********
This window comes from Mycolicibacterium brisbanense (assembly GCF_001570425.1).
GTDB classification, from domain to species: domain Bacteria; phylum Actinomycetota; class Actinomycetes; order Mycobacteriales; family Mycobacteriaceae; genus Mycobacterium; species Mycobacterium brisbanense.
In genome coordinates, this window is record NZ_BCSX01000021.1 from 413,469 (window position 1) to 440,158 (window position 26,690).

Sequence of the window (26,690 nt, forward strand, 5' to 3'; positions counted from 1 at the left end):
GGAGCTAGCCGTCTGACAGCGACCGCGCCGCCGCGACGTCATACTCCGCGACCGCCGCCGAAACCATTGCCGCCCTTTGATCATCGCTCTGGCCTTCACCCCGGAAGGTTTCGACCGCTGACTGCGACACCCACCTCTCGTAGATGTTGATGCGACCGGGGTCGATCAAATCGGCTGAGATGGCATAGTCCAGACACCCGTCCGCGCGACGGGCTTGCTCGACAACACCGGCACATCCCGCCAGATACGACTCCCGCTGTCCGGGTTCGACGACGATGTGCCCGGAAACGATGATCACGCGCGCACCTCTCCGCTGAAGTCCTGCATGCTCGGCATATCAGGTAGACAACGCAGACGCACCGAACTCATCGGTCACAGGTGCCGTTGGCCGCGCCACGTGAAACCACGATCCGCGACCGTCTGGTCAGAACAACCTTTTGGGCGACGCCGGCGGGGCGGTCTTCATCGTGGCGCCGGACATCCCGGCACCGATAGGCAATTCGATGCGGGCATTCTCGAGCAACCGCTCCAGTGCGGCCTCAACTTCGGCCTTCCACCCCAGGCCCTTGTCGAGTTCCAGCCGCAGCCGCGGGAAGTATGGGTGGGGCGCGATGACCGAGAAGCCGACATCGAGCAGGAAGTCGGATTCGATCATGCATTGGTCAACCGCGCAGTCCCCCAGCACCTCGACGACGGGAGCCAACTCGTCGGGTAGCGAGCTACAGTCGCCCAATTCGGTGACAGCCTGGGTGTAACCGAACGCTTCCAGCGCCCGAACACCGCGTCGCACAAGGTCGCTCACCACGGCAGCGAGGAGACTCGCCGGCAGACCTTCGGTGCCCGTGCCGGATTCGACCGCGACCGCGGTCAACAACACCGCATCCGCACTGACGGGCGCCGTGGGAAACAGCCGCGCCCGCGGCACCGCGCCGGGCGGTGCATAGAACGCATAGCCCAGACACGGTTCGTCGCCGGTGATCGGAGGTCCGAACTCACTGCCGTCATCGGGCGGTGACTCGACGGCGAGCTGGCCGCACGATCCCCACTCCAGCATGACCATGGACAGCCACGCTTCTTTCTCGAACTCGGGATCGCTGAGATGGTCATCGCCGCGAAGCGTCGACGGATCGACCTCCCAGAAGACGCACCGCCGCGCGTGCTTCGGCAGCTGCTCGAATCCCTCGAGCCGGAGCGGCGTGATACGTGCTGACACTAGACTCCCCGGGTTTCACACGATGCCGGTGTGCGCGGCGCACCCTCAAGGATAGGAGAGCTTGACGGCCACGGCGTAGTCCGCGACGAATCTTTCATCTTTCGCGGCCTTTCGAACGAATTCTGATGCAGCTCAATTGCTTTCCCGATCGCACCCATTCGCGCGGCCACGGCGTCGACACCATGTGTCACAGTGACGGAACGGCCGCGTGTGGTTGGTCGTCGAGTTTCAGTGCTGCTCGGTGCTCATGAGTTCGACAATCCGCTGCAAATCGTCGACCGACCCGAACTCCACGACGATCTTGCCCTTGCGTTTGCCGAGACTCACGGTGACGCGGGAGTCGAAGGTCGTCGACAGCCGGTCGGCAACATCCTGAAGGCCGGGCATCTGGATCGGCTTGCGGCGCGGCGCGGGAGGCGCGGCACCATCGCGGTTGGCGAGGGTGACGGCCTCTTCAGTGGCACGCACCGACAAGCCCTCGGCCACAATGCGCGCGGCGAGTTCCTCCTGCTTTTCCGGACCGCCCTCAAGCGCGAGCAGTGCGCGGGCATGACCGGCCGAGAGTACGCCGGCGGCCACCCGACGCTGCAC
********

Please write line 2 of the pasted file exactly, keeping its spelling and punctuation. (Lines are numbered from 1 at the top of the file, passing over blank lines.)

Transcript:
GTDB classification, from domain to species: domain Bacteria; phylum Actinomycetota; class Actinomycetes; order Mycobacteriales; family Mycobacteriaceae; genus Mycobacterium; species Mycobacterium brisbanense.